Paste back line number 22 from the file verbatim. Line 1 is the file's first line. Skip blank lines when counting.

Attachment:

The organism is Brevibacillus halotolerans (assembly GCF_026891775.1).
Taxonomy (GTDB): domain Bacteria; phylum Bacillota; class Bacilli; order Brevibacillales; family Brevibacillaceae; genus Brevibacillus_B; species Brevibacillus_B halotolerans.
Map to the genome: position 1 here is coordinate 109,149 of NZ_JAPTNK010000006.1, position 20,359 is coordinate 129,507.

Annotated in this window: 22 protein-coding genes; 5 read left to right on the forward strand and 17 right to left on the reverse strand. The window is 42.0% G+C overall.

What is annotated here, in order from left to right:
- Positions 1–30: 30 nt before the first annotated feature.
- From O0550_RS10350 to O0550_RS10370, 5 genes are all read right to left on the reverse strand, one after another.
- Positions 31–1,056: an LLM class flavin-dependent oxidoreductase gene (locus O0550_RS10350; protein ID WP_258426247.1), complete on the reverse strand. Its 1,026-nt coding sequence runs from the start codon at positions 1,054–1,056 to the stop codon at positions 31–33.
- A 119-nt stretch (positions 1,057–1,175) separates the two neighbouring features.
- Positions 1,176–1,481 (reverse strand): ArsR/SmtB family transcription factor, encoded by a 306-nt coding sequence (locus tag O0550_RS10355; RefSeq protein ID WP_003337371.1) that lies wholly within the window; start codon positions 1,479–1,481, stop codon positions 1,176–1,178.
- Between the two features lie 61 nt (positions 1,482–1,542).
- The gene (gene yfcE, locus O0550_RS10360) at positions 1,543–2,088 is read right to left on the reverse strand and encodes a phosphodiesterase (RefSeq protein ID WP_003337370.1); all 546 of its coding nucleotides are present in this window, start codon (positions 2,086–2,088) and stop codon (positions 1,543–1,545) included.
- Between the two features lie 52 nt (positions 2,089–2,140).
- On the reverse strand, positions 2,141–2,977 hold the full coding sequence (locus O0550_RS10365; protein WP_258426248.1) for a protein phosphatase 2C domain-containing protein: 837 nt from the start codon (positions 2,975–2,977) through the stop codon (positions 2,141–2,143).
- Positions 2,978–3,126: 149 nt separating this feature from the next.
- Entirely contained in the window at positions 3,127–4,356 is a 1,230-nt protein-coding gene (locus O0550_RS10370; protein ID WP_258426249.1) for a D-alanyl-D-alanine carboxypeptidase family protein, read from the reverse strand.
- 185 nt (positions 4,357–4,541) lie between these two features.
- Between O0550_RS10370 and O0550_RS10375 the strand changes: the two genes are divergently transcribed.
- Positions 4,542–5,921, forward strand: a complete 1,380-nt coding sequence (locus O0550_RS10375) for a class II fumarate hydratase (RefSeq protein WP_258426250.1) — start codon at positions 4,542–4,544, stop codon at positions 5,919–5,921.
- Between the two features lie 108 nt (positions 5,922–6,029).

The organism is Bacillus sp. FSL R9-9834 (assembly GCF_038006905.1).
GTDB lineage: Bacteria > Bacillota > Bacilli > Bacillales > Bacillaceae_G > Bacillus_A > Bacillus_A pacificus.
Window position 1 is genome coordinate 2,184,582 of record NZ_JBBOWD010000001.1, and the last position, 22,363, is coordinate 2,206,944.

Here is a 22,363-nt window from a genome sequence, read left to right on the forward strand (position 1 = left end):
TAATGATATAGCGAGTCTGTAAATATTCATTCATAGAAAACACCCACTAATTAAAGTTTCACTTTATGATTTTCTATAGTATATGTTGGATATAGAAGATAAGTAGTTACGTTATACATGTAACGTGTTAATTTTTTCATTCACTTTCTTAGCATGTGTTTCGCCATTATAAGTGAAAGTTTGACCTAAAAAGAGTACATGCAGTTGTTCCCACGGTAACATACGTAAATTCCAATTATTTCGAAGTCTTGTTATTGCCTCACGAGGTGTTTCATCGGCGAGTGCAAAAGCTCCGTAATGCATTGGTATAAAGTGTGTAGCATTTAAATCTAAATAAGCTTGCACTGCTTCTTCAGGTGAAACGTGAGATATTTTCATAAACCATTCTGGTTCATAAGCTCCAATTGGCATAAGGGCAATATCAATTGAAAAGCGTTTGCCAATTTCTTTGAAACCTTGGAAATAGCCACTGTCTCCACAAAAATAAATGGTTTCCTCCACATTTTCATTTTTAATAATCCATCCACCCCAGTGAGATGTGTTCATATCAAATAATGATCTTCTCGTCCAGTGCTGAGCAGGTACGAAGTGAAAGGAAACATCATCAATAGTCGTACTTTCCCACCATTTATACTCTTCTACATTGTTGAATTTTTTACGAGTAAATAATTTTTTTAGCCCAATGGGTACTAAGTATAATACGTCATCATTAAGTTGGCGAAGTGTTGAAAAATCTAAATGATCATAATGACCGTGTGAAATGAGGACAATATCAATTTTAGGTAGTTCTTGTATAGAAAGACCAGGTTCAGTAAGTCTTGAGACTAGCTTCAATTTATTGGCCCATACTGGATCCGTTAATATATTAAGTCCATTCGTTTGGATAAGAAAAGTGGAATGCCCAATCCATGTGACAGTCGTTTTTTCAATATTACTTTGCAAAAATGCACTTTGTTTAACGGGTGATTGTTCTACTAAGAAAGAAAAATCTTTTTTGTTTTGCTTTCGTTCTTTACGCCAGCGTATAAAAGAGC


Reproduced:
GTDB lineage: Bacteria > Bacillota > Bacilli > Bacillales > Bacillaceae_G > Bacillus_A > Bacillus_A pacificus.